Once the analysis is complete, project partners will provide the public with detailed information about the effects of different green space characteristics on health. They will create and distribute interactive maps displaying environmental and health factors for each park, as well as summaries documenting different environmental exposures and physiological stress markers.

Working with neighborhood stakeholder groups in Milwaukee and La Crosse, the organizations will use these resources to advocate for green space and to motivate community residents to be active in their parks.

Kyle Willoughby, the project's community coordinator for WisCorps, is excited to discover the stories the data will tell. "I'm looking forward to sharing the data with the community. With the pandemic, so many got used to being in their homes. Getting them outside and engaging them in projects like this is fantastic."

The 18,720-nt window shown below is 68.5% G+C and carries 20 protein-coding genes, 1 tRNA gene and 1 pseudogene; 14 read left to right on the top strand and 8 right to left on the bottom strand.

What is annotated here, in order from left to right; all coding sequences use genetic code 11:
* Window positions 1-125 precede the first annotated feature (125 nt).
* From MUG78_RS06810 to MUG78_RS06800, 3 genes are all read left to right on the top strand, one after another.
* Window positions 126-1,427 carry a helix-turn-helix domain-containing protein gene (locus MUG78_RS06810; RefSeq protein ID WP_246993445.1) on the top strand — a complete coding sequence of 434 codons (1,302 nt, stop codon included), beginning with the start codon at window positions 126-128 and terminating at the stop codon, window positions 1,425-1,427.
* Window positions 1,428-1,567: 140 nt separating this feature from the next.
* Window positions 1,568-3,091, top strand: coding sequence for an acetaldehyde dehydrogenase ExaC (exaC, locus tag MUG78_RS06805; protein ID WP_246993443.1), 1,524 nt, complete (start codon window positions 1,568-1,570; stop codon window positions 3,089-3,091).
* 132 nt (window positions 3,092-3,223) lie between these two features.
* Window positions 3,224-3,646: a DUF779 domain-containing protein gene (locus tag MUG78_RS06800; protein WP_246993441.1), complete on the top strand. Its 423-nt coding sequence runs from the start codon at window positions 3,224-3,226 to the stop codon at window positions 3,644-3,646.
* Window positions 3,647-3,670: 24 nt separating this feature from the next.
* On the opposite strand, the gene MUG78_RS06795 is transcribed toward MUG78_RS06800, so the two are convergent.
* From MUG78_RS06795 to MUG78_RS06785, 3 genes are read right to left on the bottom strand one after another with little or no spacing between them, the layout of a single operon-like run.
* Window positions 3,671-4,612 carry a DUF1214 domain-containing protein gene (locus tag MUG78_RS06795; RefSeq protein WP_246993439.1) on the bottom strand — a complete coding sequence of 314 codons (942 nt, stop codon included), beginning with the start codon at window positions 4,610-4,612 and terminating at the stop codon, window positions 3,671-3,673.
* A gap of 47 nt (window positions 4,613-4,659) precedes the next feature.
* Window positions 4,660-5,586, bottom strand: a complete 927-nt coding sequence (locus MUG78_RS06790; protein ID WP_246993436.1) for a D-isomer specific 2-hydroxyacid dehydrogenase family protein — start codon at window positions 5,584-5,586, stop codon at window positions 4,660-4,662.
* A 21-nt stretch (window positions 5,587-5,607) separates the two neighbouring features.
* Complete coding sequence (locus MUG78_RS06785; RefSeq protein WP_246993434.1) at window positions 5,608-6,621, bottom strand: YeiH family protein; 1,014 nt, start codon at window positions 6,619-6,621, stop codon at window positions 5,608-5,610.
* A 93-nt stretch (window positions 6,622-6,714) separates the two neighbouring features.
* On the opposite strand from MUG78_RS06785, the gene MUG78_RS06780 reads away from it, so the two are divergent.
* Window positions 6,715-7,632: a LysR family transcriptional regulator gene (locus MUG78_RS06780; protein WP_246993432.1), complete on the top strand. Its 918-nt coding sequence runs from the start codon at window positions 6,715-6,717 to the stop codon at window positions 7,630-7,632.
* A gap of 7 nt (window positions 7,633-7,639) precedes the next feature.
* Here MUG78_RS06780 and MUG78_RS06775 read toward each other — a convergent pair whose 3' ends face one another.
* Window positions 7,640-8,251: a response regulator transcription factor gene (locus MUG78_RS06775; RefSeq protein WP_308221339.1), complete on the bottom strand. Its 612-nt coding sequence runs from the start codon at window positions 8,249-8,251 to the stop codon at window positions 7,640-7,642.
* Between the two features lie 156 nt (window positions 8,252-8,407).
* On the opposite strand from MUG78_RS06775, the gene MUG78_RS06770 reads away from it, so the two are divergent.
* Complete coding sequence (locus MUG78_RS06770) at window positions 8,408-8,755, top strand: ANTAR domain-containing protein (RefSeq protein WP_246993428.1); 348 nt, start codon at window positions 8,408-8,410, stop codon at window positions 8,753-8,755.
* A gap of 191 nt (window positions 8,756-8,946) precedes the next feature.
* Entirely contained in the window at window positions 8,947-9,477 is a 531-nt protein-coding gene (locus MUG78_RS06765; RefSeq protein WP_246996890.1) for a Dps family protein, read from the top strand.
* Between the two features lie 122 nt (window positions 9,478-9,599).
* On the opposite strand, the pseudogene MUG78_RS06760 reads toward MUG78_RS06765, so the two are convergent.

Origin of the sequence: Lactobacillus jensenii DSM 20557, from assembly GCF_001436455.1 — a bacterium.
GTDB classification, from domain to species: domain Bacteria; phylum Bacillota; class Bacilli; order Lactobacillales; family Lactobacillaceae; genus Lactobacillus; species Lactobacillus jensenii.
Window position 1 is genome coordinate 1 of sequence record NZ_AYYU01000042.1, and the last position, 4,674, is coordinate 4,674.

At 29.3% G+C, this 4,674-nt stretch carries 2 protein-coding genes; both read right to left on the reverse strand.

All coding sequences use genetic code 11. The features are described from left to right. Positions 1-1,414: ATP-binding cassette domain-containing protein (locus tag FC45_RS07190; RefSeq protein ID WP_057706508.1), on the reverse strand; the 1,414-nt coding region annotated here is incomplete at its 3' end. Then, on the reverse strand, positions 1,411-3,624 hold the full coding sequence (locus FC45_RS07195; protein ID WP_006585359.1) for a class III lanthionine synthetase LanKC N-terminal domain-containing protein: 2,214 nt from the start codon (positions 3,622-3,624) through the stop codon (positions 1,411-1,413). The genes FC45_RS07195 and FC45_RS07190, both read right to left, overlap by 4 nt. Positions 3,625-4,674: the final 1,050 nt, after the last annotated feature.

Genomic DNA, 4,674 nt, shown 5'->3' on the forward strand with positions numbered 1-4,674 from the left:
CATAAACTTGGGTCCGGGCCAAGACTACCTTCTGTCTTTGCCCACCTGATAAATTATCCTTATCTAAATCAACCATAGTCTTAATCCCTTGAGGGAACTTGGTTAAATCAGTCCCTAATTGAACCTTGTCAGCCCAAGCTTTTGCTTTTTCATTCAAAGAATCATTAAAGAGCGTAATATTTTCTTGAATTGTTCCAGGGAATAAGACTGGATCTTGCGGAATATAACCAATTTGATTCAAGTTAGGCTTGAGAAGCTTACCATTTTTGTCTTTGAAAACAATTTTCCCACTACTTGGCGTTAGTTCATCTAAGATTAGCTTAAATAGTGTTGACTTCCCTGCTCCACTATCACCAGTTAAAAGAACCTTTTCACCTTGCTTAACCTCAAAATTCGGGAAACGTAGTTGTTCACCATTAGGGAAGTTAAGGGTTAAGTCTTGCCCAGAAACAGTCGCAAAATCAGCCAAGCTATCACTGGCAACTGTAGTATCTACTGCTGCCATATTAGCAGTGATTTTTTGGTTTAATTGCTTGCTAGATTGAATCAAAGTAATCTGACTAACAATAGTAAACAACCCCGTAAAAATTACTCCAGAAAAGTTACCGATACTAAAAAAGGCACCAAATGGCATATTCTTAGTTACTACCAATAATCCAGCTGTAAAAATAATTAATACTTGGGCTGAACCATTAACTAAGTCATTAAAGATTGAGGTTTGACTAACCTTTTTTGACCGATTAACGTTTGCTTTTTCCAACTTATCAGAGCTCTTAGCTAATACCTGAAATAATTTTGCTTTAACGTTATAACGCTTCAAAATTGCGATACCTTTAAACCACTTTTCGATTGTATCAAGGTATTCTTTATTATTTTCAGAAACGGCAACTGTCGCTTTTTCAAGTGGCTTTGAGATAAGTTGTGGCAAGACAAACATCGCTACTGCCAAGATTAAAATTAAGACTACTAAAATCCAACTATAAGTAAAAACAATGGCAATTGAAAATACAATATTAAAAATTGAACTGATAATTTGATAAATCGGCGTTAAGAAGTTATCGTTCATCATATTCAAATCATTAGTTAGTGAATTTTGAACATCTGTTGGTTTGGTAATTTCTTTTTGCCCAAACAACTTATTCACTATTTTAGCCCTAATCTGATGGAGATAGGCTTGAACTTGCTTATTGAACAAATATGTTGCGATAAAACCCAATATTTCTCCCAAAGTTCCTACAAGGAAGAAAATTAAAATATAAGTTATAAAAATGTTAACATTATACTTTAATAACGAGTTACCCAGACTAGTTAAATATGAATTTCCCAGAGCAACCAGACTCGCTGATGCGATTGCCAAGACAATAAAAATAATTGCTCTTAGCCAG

Brands sees promising outcomes from the diligent work put into the project. "We encourage people to get outside and connect with their environments,” she said “Being able to show with scientific data that there are positive benefits is really important and necessary, but it's also a great way to engage with people, get them outside, and get them to parks—sometimes discovering green spaces in their neighborhoods they didn't even know existed."

Read WUWM 89.7's interview Courtney Jankowski, Kelly Moore Brands, and Amanda Tokuyama about this project here.